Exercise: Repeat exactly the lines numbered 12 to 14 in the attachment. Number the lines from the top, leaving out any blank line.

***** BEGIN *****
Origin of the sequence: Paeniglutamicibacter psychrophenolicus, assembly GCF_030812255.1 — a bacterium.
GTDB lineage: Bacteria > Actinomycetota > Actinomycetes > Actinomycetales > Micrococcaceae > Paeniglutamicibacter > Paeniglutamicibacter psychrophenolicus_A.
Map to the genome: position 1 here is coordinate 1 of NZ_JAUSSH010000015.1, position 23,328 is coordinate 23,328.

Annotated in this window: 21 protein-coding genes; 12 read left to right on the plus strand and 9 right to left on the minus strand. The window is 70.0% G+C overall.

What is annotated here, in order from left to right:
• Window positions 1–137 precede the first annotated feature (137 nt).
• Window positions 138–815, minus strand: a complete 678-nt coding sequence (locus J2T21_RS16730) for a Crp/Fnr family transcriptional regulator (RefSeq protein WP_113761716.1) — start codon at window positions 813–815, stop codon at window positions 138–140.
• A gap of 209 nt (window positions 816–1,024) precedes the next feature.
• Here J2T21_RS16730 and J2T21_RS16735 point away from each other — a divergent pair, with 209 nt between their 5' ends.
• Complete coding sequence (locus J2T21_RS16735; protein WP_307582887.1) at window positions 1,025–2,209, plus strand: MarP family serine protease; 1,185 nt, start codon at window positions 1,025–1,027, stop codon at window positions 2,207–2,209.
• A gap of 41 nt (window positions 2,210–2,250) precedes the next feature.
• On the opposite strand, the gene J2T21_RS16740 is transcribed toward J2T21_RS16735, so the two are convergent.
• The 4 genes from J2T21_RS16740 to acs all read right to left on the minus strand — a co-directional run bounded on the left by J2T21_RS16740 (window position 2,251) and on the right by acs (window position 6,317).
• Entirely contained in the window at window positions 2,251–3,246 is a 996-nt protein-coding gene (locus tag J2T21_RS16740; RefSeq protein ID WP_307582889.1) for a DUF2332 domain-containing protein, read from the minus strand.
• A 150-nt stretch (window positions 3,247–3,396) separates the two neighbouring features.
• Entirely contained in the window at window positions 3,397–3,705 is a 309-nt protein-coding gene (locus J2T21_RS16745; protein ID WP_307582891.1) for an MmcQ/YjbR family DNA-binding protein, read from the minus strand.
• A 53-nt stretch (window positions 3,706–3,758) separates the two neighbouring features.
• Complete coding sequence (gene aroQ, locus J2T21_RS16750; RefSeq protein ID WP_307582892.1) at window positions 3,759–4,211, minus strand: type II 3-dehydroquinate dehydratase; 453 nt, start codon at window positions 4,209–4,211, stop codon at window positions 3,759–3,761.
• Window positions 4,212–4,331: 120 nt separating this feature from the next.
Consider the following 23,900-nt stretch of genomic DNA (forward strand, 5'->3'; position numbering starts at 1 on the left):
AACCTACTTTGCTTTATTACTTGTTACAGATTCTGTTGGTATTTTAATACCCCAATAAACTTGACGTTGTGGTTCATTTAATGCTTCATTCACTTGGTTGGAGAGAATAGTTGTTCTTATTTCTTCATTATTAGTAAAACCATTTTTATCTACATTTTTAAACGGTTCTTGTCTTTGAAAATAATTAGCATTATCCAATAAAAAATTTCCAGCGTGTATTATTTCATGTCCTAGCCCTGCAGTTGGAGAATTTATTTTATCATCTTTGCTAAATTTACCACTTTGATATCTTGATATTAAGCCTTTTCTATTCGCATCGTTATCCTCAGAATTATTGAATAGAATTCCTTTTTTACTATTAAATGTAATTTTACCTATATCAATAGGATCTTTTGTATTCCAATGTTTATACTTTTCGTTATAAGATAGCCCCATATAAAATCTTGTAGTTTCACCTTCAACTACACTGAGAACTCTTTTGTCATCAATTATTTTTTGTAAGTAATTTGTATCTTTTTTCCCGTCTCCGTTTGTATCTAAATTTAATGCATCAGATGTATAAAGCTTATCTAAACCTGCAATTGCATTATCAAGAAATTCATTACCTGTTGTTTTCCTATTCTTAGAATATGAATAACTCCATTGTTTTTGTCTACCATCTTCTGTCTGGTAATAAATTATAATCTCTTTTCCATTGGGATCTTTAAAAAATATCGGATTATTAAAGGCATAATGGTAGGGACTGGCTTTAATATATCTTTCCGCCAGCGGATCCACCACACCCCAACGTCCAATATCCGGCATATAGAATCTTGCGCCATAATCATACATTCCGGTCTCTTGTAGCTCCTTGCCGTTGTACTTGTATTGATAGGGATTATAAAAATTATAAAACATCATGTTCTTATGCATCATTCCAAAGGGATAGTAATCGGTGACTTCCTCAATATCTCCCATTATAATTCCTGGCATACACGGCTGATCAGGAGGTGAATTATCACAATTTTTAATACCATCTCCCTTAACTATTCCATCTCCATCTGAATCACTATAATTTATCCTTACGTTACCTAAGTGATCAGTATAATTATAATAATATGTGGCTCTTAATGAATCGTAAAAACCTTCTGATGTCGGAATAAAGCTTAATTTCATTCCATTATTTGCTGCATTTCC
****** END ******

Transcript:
• On the opposite strand, the gene J2T21_RS16740 is transcribed toward J2T21_RS16735, so the two are convergent.
• The 4 genes from J2T21_RS16740 to acs all read right to left on the minus strand — a co-directional run bounded on the left by J2T21_RS16740 (window position 2,251) and on the right by acs (window position 6,317).
• Entirely contained in the window at window positions 2,251–3,246 is a 996-nt protein-coding gene (locus tag J2T21_RS16740; RefSeq protein ID WP_307582889.1) for a DUF2332 domain-containing protein, read from the minus strand.